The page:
Location

Nessmith-Lane Atrium

Session Format

Poster Presentation

Research Area Topic:

Engineering and Material Sciences - Electrical

Co-Presenters, Co- Authors, Co-Researchers, Mentors, or Faculty Advisors

Danda B. Rawat (Georgia Southern University)

Abstract

Radio Frequency spectrums designated by the FCC broadcast almost all mediums of communication, in both licensed and unlicensed bands, within the United States. As technology rapidly grows however, the availability of open frequencies will quickly decrease. Our goal is to design and experimentally test a system that allows for secondary users to access frequency bands that are not currently being optimally used by the primary users and also determine the effects of mobility on the ability for a sensor to accurately find frequencies by determining an appropriate power level for communication. We set up experimental scenarios in order to test Universal Software Peripheral, USRP, devices as they scanned controlled frequency channels in order to determine the probability of misdetection, false alarms and overall power observed to create a threshold limit. We set up experimental scenarios in order to test Universal Software Peripheral, USRP, devices as they scanned controlled frequency channels in order to determine the probability of misdetection, false alarms and overall power observed to create a threshold limit. Our system is first designed to observe a band of frequency channels for the power in which they are being broadcasted; if the power observed is not within the designated strength, it will be considered not active. Many factors can affect the received power seen by the USRP, and because of that we observed received and transmitted power and surrounding environment in order to determine the probability of misdetections and false alarms. By creating this system, we will be able to expand the efficiency of idle channels that are reserved, but not optimally used and further expand the ability to learn and use wireless systems and signals as a viable means of communication. In this poster presentation, we present experimentally tests and show the ability of a sensor to accurately sense for active and idle channels across a radio frequency spectrum while changing the threshold limitation on noise received with the signal. This research was funded in part by the National Science Foundation (NSF).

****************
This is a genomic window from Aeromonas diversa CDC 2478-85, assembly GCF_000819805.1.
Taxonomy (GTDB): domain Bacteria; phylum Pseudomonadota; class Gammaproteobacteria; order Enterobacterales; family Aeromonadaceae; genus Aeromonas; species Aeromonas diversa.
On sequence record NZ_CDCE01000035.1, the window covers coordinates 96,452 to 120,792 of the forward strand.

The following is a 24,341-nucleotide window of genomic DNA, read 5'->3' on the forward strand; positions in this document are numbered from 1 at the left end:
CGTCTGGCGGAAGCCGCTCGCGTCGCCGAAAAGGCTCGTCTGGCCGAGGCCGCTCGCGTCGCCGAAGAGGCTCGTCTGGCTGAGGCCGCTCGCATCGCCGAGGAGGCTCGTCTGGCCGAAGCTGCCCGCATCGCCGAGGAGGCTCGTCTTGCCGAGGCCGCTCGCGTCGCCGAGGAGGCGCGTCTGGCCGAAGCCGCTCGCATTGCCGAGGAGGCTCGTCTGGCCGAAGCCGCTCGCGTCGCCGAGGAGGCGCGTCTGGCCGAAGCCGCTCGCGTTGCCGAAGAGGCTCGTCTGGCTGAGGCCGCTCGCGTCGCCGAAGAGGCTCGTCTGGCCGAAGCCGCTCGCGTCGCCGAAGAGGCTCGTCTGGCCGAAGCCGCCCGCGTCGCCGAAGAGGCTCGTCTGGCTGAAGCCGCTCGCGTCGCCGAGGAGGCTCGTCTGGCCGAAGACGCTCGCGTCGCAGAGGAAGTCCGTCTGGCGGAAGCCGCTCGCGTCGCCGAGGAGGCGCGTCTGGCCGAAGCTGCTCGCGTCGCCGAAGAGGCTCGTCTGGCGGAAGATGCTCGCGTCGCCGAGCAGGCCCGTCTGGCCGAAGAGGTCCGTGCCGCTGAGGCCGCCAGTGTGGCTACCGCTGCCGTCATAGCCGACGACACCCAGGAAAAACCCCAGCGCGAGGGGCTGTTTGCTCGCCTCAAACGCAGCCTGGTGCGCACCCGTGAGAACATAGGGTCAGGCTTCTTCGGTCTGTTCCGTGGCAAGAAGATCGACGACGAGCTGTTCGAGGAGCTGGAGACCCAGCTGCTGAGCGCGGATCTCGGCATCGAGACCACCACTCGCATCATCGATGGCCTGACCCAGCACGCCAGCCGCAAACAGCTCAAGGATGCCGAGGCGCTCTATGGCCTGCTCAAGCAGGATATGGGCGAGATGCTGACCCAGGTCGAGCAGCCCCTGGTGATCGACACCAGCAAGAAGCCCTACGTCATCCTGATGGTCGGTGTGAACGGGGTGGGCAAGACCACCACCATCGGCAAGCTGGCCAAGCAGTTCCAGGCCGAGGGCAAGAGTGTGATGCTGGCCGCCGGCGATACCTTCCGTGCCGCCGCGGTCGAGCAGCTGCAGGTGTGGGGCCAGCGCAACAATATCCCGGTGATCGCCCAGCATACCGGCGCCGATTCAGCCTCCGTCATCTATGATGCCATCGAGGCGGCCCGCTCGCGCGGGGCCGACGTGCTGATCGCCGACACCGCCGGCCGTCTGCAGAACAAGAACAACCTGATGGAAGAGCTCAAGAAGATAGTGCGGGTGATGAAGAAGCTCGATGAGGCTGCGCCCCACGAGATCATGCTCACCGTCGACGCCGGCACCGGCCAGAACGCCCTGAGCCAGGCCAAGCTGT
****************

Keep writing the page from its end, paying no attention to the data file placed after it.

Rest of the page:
Keywords

Georgia Southern University, Research Symposium, Frequency availability, Cognitive radio networks, Adaptive thresholds, Radio frequency spectrums

Creative Commons License

Creative Commons License
This work is licensed under a Creative Commons Attribution 4.0 License.

Presentation Type and Release Option

Presentation (Open Access)

Start Date

4-16-2016 2:45 PM

End Date

4-16-2016 4:00 PM

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Apr 16th, 2:45 PM Apr 16th, 4:00 PM

Measuring Frequency Availability for Cognitive Radio Networks by Means of Adaptive Threshold

Nessmith-Lane Atrium

Radio Frequency spectrums designated by the FCC broadcast almost all mediums of communication, in both licensed and unlicensed bands, within the United States. As technology rapidly grows however, the availability of open frequencies will quickly decrease. Our goal is to design and experimentally test a system that allows for secondary users to access frequency bands that are not currently being optimally used by the primary users and also determine the effects of mobility on the ability for a sensor to accurately find frequencies by determining an appropriate power level for communication. We set up experimental scenarios in order to test Universal Software Peripheral, USRP, devices as they scanned controlled frequency channels in order to determine the probability of misdetection, false alarms and overall power observed to create a threshold limit. We set up experimental scenarios in order to test Universal Software Peripheral, USRP, devices as they scanned controlled frequency channels in order to determine the probability of misdetection, false alarms and overall power observed to create a threshold limit. Our system is first designed to observe a band of frequency channels for the power in which they are being broadcasted; if the power observed is not within the designated strength, it will be considered not active. Many factors can affect the received power seen by the USRP, and because of that we observed received and transmitted power and surrounding environment in order to determine the probability of misdetections and false alarms. By creating this system, we will be able to expand the efficiency of idle channels that are reserved, but not optimally used and further expand the ability to learn and use wireless systems and signals as a viable means of communication. In this poster presentation, we present experimentally tests and show the ability of a sensor to accurately sense for active and idle channels across a radio frequency spectrum while changing the threshold limitation on noise received with the signal. This research was funded in part by the National Science Foundation (NSF).